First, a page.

Safety

 

 

Electrical construction is dangerous work. Electrical contractors and workers must always adhere to safety best practices. Just what are those practices? The following articles, listed chronologically by date, document safety measures and practices that help ensure everyone gets home safely at the end of the work day. 

The Occupational Safety and Health Administration (OSHA) estimates that 1.6 million U.S. workers enter confined spaces every year. Unfortunately, nearly 100 workers are killed, and more than 5,000 other accidents occur annually in such environments. 


As a contractor, you bid on numerous fire alarm system projects based on plans and specifications developed by an engineer. You assume the engineer has discussed such things as quality and reliability with the owner because the specifications focus on those issues.

Orientations, safety talks, task training, job briefings and safety meetings each require an interaction between the company and the employee.

According to the U.S. Bureau of Labor Statistics, more than 50 workers die annually in excavation and trenching accidents. Though most electricians are not directly involved in excavating operations, electrical workers may get involved when completing underground line work.

More on Safety

 
Safety Training: A Review of Compliance and Effectiveness
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The emphasis the Occupational Safety and Health Administration (OSHA) places on education and training for accident prevention is demonstrated by the number of standards on the topic and the number of citations issued for lack of training.

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Safety in the Workplace-Fire Resistant Clothing
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Hazards exist in every workplace in many different forms: sharp edges, falling objects, flying sparks, chemicals, noise and myriad other potentially dangerous situations.

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Safety Records as Bidding Tools
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Safety professionals always preach the value of an effective accident-prevention program. It saves lives, lowers accident costs and prevents fines for noncompliance with safety regulations.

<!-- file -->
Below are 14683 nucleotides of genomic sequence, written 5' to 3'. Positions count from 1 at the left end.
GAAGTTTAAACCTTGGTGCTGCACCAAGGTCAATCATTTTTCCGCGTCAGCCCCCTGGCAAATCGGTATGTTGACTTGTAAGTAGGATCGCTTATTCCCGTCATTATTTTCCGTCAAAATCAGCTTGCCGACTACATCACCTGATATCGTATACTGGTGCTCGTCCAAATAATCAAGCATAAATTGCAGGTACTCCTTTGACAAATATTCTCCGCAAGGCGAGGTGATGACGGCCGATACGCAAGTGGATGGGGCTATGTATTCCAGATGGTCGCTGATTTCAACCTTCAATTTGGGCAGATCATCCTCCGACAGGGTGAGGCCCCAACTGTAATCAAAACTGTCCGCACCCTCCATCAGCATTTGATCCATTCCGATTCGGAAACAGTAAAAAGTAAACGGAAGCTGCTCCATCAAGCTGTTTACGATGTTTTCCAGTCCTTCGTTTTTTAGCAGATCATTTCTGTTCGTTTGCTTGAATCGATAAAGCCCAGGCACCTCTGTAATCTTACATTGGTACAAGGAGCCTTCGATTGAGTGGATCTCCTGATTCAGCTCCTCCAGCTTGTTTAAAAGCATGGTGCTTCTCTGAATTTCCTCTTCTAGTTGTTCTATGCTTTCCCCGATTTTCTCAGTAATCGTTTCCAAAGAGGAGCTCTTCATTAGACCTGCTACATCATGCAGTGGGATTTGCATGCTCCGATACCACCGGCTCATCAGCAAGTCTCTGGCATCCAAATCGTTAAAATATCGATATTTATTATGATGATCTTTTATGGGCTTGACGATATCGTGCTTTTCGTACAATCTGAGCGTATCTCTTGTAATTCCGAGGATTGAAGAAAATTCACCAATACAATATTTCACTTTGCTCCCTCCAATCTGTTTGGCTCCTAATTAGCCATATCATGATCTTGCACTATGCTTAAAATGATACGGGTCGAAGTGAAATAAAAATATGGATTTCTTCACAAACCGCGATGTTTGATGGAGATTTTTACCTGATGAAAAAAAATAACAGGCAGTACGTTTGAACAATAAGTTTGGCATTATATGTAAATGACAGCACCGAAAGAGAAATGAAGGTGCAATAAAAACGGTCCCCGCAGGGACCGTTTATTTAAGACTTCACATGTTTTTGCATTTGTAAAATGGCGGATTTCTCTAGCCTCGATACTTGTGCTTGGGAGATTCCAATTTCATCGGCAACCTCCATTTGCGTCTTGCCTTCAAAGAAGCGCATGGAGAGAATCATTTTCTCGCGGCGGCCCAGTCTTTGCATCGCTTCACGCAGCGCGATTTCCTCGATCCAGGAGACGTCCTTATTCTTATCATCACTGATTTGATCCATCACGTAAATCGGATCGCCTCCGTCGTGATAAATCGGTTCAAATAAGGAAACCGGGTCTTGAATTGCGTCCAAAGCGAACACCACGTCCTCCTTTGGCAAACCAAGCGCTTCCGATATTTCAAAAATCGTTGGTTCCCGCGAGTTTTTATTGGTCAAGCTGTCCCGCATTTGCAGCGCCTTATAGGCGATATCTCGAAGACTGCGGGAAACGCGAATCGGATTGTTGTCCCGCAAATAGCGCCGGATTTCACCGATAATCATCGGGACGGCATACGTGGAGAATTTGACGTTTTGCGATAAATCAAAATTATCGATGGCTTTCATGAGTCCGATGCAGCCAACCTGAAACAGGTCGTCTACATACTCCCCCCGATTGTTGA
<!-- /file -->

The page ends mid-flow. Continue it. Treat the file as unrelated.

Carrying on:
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Personal Protective Equipment
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Personal protective equipment (PPE) is often worn by employees without regard to its purchase, need or use. However, employers are required to know when and why employees must wear PPE and ensure it is used properly.

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Getting Grounded
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Mike and Jennifer Striegel had hardly started their Memorial Day trip last year when lightning ripped through their Oklahoma home.

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Stopping a Fall
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Using a personal fall arrest system is no different than using any other personal protective equipment. In the hierarchy of protection, it is the last resort. The first step should be to remove fall hazards through engineering controls, such as guardrails.

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Exits, Emergency Lighting, Safety Switches and More
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Article 250-Grounding and Bonding Article 312-Cabinets, Cutout Boxes, and Meter Socket Enclosures Article 314- Outlet, Device, Pull, and Junction Boxes; Conduit Bodies; Fittings; and Handhold Enclosures Article 350-Liquidtight Flexible Metal Conduit: Type LFMC Article 404-Switches Article 410-Lumina

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